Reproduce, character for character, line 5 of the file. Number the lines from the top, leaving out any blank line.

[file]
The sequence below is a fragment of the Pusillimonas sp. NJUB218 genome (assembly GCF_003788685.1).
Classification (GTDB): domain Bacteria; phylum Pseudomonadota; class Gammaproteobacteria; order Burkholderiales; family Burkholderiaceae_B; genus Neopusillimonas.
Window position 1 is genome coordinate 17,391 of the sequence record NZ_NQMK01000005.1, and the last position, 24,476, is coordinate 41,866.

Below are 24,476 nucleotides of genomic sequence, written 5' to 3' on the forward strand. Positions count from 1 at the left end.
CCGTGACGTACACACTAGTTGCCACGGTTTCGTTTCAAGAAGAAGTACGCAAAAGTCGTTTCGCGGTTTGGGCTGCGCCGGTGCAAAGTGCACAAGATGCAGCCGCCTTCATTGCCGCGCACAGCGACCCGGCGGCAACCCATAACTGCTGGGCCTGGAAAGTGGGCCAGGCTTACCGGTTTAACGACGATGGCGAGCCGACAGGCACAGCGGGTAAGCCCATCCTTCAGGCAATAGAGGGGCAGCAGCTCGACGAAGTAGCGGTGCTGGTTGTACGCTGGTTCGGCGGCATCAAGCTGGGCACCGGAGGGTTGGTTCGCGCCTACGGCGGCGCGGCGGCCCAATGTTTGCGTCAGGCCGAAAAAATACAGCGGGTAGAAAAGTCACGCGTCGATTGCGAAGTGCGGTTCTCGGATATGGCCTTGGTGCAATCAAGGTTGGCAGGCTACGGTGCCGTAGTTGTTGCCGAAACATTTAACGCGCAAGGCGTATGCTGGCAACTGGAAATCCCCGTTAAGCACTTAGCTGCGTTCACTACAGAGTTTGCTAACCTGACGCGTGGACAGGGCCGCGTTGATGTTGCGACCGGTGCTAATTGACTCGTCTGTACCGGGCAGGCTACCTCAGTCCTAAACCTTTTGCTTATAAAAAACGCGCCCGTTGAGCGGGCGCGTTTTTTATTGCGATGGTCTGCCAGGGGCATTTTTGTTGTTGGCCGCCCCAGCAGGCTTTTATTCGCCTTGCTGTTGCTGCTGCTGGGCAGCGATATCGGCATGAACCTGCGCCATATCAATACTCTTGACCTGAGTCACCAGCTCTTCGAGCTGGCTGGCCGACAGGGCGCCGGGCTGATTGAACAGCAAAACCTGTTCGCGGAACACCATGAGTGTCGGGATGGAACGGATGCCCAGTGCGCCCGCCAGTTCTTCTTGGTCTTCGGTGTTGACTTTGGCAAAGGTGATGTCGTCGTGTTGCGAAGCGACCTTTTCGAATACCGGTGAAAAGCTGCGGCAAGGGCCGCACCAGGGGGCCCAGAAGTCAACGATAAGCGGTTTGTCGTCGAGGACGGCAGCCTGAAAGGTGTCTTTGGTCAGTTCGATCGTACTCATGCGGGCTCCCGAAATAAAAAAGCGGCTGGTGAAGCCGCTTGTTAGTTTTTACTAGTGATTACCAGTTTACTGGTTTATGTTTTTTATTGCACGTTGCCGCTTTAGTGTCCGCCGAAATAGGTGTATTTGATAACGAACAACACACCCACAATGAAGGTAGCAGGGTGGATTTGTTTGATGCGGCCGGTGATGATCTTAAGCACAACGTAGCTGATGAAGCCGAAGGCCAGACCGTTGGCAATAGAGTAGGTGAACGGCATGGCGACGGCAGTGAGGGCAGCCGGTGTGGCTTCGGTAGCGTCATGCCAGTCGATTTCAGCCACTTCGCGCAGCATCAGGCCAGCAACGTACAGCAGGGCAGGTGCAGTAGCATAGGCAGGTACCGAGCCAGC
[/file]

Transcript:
CCGTGACGTACACACTAGTTGCCACGGTTTCGTTTCAAGAAGAAGTACGCAAAAGTCGTTTCGCGGTTTGGGCTGCGCCGGTGCAAAGTGCACAAGATGCAGCCGCCTTCATTGCCGCGCACAGCGACCCGGCGGCAACCCATAACTGCTGGGCCTGGAAAGTGGGCCAGGCTTACCGGTTTAACGACGATGGCGAGCCGACAGGCACAGCGGGTAAGCCCATCCTTCAGGCAATAGAGGGGCAGCAGCTCGACGAAGTAGCGGTGCTGGTTGTACGCTGGTTCGGCGGCATCAAGCTGGGCACCGGAGGGTTGGTTCGCGCCTACGGCGGCGCGGCGGCCCAATGTTTGCGTCAGGCCGAAAAAATACAGCGGGTAGAAAAGTCACGCGTCGATTGCGAAGTGCGGTTCTCGGATATGGCCTTGGTGCAATCAAGGTTGGCAGGCTACGGTGCCGTAGTTGTTGCCGAAACATTTAACGCGCAAGGCGTATGCTGGCAACTGGAAATCCCCGTTAAGCACTTAGCTGCGTTCACTACAGAGTTTGCTAACCTGACGCGTGGACAGGGCCGCGTTGATGTTGCGACCGGTGCTAATTGACTCGTCTGTACCGGGCAGGCTACCTCAGTCCTAAACCTTTTGCTTATAAAAAACGCGCCCGTTGAGCGGGCGCGTTTTTTATTGCGATGGTCTGCCAGGGGCATTTTTGTTGTTGGCCGCCCCAGCAGGCTTTTATTCGCCTTGCTGTTGCTGCTGCTGGGCAGCGATATCGGCATGAACCTGCGCCATATCAATACTCTTGACCTGAGTCACCAGCTCTTCGAGCTGGCTGGCCGACAGGGCGCCGGGCTGATTGAACAGCAAAACCTGTTCGCGGAACACCATGAGTGTCGGGATGGAACGGATGCCCAGTGCGCCCGCCAGTTCTTCTTGGTCTTCGGTGTTGACTTTGGCAAAGGTGATGTCGTCGTGTTGCGAAGCGACCTTTTCGAATACCGGTGAAAAGCTGCGGCAAGGGCCGCACCAGGGGGCCCAGAAGTCAACGATAAGCGGTTTGTCGTCGAGGACGGCAGCCTGAAAGGTGTCTTTGGTCAGTTCGATCGTACTCATGCGGGCTCCCGAAATAAAAAAGCGGCTGGTGAAGCCGCTTGTTAGTTTTTACTAGTGATTACCAGTTTACTGGTTTATGTTTTTTATTGCACGTTGCCGCTTTAGTGTCCGCCGAAATAGGTGTATTTGATAACGAACAACACACCCACAATGAAGGTAGCAGGGTGGATTTGTTTGATGCGGCCGGTGATGATCTTAAGCACAACGTAGCTGATGAAGCCGAAGGCCAGACCGTTGGCAATAGAGTAGGTGAACGGCATGGCGACGGCAGTGAGGGCAGCCGGTGTGGCTTCGGTAGCGTCATGCCAGTCGATTTCAGCCACTTCGCGCAGCATCAGGCCAGCAACGTACAGCAGGGCAGGTGCAGTAGCATAGGCAGGTACCGAGCCAGC